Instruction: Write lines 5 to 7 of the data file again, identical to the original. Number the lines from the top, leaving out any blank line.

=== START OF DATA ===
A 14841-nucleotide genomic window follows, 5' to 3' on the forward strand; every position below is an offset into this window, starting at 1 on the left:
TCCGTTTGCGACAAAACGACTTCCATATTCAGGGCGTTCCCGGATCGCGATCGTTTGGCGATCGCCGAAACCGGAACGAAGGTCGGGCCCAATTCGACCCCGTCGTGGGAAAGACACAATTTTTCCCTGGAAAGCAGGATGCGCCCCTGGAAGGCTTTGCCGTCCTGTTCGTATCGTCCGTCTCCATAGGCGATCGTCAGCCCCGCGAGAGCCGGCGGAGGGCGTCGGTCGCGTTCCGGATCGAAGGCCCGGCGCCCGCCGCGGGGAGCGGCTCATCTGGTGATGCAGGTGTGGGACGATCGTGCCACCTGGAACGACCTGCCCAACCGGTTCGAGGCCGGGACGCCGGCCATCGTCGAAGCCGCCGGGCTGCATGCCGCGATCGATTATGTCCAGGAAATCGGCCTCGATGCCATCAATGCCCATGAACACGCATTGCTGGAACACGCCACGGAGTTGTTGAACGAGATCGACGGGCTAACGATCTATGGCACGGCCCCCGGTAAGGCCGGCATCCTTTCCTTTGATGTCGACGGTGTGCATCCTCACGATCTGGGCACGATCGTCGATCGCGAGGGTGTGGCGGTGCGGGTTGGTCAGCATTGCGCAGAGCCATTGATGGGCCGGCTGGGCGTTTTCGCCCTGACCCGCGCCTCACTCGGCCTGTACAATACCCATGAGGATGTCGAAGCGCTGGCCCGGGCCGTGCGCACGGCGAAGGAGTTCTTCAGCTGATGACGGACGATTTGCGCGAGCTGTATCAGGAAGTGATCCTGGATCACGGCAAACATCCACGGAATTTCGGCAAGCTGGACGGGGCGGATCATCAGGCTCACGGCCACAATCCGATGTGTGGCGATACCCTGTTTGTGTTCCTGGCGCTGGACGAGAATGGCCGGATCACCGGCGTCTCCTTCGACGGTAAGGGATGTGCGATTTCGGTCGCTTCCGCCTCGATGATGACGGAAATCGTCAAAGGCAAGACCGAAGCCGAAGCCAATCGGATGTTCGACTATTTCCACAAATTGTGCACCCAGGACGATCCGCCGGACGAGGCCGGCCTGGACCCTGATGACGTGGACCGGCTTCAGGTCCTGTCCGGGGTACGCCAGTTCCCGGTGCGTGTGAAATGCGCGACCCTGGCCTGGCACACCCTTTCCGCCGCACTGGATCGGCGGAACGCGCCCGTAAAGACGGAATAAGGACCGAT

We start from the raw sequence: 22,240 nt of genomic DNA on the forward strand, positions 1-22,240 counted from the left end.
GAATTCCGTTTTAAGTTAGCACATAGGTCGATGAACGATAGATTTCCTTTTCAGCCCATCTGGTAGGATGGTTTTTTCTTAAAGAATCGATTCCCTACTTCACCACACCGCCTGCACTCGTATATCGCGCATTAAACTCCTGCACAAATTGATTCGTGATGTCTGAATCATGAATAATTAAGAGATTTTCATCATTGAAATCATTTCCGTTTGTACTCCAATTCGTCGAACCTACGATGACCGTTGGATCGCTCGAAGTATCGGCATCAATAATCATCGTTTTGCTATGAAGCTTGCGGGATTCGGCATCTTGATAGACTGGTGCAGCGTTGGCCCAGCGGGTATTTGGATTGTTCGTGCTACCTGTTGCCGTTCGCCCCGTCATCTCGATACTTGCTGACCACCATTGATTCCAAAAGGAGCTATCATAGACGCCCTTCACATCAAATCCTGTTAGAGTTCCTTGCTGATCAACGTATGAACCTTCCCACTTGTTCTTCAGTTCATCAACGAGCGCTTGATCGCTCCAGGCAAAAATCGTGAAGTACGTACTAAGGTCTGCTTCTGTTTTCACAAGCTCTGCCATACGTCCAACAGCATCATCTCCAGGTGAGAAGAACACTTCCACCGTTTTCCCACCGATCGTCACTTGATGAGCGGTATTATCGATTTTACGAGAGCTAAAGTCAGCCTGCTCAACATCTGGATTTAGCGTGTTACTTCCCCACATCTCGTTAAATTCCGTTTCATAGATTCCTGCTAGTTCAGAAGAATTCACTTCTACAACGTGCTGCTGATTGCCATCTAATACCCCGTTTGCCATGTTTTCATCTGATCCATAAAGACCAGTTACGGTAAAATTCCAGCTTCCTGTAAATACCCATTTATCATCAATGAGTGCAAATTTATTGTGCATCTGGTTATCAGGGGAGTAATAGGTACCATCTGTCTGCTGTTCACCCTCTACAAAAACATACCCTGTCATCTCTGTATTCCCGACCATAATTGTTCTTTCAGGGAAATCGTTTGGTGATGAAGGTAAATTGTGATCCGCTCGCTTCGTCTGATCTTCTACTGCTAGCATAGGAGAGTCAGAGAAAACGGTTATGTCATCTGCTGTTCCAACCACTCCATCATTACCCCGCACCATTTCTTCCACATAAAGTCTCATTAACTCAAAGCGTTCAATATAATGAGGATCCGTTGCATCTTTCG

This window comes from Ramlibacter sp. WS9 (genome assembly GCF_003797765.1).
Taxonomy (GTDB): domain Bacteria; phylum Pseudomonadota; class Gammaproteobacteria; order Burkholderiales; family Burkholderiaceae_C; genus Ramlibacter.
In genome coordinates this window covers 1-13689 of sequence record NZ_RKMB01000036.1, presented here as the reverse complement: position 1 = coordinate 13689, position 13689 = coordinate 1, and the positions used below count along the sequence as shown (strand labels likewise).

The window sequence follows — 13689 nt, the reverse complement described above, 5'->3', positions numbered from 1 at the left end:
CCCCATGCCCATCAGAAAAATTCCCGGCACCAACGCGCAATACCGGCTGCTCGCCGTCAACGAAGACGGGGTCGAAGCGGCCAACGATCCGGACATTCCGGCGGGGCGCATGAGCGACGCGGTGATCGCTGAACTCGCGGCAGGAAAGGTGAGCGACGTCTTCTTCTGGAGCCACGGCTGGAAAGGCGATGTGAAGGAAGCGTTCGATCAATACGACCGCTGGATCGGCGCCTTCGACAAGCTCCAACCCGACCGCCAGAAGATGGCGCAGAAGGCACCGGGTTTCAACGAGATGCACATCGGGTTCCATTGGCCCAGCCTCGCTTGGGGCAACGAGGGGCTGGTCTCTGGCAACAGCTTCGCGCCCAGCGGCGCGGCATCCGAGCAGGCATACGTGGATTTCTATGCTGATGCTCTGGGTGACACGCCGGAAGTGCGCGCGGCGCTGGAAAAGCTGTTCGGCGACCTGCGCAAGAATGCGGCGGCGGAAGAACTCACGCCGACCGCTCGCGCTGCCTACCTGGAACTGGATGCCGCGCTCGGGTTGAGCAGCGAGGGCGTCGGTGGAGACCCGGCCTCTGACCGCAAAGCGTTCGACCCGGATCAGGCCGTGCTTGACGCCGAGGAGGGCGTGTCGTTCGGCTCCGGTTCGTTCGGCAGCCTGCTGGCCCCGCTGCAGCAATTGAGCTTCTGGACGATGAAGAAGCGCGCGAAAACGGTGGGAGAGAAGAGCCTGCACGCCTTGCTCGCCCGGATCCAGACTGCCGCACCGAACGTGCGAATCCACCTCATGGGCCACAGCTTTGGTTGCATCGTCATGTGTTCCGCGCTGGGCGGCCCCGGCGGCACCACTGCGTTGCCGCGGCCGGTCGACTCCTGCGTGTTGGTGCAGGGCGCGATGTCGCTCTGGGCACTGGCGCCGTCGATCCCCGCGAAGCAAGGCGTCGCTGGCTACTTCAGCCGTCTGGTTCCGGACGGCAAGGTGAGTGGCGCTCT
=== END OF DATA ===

This window comes from Ramlibacter sp. WS9 (genome assembly GCF_003797765.1).
Taxonomy (GTDB): domain Bacteria; phylum Pseudomonadota; class Gammaproteobacteria; order Burkholderiales; family Burkholderiaceae_C; genus Ramlibacter.
In genome coordinates this window covers 1-13689 of sequence record NZ_RKMB01000036.1, presented here as the reverse complement: position 1 = coordinate 13689, position 13689 = coordinate 1, and the positions used below count along the sequence as shown (strand labels likewise).